Paragraph #20. Importance of Unions:
All these rights, together with the need for the workers themselves to secure them, give rise to yet another right: the right of association, that is, to form associations for the purpose of defending the vital interests of those employed in the various professions. These associations are called labor or trade unions. The vital interests of the workers are to a certain extent common for all of them; at the same time however each type of work, each profession, has its own specific character which should find a particular reflection in these organizations.
In a sense, unions go back to the mediaeval guilds of artisans, insofar as those organizations brought together people belonging to the same craft and thus on the basis of their work. However, unions differ from the guilds on this essential point: the modern unions grew up from the struggle of the workers-workers in general but especially the industrial workers-to protect their just rights vis-a-vis the entrepreneurs and the owners of the means of production. Their task is to defend the existential interests of workers in all sectors in which their rights are concerned. The experience of history teaches that organizations of this type are an indispensable element of social life, especially in modern industrialized societies. Obviously, this does not mean that only industrial workers can set up associations of this type. Representatives of every profession can use them to ensure their own rights. Thus there are unions of agricultural workers and of white-collar workers; there are also employers’ associations. All, as has been said above, are further divided into groups or subgroups according to particular professional specializations.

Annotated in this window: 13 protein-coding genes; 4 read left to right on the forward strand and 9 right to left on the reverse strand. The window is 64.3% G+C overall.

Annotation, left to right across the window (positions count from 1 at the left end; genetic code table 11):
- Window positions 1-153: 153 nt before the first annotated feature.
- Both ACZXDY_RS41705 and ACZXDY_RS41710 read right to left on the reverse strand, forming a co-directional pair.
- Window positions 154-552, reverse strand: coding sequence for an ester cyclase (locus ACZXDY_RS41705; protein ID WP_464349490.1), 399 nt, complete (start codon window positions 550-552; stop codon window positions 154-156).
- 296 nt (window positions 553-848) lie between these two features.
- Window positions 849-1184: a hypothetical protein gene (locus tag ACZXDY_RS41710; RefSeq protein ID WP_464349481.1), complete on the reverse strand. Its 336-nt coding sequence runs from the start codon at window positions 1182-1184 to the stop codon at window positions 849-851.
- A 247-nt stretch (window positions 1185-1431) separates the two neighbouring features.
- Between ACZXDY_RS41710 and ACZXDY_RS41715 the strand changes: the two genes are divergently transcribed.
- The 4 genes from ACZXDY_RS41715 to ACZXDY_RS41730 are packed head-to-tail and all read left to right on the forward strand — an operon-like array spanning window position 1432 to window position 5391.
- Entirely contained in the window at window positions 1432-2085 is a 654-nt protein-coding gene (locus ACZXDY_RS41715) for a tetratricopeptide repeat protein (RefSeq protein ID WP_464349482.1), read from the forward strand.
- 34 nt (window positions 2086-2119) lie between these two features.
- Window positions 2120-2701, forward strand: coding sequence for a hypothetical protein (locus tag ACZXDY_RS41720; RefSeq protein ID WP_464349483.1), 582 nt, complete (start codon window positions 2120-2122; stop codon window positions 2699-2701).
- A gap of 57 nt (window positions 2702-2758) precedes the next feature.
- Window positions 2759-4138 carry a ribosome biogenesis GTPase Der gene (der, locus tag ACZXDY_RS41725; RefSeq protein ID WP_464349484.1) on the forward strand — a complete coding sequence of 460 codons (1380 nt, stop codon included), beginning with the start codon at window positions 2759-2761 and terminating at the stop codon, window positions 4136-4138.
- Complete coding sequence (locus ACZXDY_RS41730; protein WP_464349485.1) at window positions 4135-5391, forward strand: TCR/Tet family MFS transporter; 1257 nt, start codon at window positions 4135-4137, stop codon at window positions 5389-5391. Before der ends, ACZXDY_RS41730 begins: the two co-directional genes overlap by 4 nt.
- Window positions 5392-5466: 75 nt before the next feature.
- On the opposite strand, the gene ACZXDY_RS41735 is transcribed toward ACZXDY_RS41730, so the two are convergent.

Catholic social teaching does not hold that unions are no more than a reflection of the “class” structure of society and that they are a mouthpiece for a class struggle which inevitably governs social life. They are indeed a mouthpiece for the struggle for social justice, for the just rights of working people in accordance with their individual professions. However, this struggle should be seen as a normal endeavor “for” the just good: in the present case, for the good which corresponds to the needs and merits of working people associated by profession; but it is not a struggle “against” others. Even if in controversial questions the struggle takes on a character of opposition towards others, this is because it aims at the good of social justice, not for the sake of “struggle” or in order to eliminate the opponent. It is characteristic of work that it first and foremost unites people. In this consists its social power: the power to build a community. In the final analysis, both those who work and those who manage the means of production or who own them must in some way be united in this community. In the light of this fundamental structure of all work-in the light of the fact that, in the final analysis, labor and capital are indispensable components of the process of production in any social system-it is clear that, even if it is because of their work needs that people unite to secure their rights, their union remains a constructive factor of social order and solidarity, and it is impossible to ignore it.